With a joint love of all things vintage, best friends Charlotte and Kirsty of Co-Vintage set off on an adventure learning macramé together during lockdown, as a way to keep in touch. Nearly one year on they have truly mastered the art and we're in awe of the stunning macrame lampshades they've designed and created. The end result of their talent with knots and eye for design, is a successful Etsy business that alongside unique macrame lampshades also stocks macramé homewares and jewellery.
We chat to them to find out how they started out, where they draw their inspiration from and how they run their business, even though they live 40 miles apart!
How are you today and what’s on your workbench?
We are both well thanks, Kirsty is busy drawing up some new designs and I’m currently finishing up a commission piece of a lion wall hanging for a babies nursery using one of Dannells metal rings to create the mane, it’s very cute.
How did you become friends?
We meet at University in Surrey 17 years ago, where we both studied photography. We've been best friends ever since and I’m Kirsty’s little boys godmother.
How do you start the design process and where do you get your design inspiration?
We are both massive fans of all things vintage, so our crafting tends to steer that way. We love to look through vintage designs to inspire newer modern versions. Our designs always start with a quick sketch and a bits of maths to figure out how to create a symmetrical pattern.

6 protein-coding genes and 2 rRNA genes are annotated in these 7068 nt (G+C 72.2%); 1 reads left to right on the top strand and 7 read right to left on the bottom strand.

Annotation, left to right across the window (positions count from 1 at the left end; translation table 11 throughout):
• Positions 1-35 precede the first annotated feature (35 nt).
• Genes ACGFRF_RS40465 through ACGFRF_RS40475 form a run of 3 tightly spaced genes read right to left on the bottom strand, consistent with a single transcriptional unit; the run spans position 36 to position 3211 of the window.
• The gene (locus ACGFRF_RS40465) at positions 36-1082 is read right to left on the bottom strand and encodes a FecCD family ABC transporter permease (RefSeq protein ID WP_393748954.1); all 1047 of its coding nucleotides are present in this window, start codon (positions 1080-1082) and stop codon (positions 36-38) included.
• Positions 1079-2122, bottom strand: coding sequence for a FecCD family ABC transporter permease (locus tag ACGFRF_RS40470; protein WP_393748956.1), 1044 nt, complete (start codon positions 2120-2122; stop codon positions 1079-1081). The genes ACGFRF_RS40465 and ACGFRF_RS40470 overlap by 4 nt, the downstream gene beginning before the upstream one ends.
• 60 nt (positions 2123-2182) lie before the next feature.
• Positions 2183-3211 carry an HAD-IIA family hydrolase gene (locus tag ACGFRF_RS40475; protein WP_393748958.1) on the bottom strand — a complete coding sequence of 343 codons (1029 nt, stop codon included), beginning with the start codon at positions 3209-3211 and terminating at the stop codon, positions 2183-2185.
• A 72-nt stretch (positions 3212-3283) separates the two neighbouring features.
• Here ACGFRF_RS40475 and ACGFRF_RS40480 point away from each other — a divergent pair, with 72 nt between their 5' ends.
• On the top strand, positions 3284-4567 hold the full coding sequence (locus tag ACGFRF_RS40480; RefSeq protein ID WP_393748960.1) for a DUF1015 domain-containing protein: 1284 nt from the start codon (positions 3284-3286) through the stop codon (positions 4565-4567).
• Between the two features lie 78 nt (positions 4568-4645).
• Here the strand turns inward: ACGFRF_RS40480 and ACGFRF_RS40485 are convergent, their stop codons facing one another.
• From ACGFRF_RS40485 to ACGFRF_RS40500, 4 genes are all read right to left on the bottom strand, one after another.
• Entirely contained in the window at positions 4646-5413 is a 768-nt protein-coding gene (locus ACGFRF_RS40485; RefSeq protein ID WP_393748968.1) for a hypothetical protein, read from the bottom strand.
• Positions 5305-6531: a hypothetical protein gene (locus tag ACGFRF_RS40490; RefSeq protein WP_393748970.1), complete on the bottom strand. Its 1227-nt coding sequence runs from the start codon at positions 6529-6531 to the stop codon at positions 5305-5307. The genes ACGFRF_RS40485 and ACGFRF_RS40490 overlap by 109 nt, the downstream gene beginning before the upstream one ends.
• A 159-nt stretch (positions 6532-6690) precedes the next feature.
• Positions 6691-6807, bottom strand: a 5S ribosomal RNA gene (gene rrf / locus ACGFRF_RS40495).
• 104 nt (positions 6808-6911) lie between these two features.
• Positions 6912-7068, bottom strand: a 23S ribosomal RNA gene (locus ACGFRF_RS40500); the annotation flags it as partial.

How would you describe your collective style?
We actually make a good partnership, we love bouncing ideas off each other as we both have very similar creative ideas. However, the partnership is dynamic in terms of our colour palette preferences. I tend to work with more neutral colours, whereas Kirsty loves brighter colours. Originally it was Kirtsy’s idea to dip dye the shades, which worked really well. Primarily our style choices are heavily influenced by vintage designs as we are both pretty obsessed.
It’s clear you both have a passion for all things macramé. Do you follow trends or do you just go with your instinct on what will work for a lampshade?
We both love looking through vintage designs on Pinterest etc, but we always try to create something individual and unique, something that stands out. This prompted me to experiment with a rectangular shade. It proved to be a challenge, a bit trial and error but it worked really well. It was bought by a customer that absolutely loved its uniqueness.
What other macramé gems are you currently making and stocking?
I’m currently drawing up some ideas to create more animal faces. I was commissioned to make a lion face, which was so much fun to create. I’m about to trial a bear and a zebra, looking forward to seeing the results. Kirsty’s working on some pieces involving lettering and some more vintage geometric patterns. Aside from our lampshade, our current stock is mainly vintage style pot hangers, wall hangings, some other home items and even earrings.
When did you start making lampshades?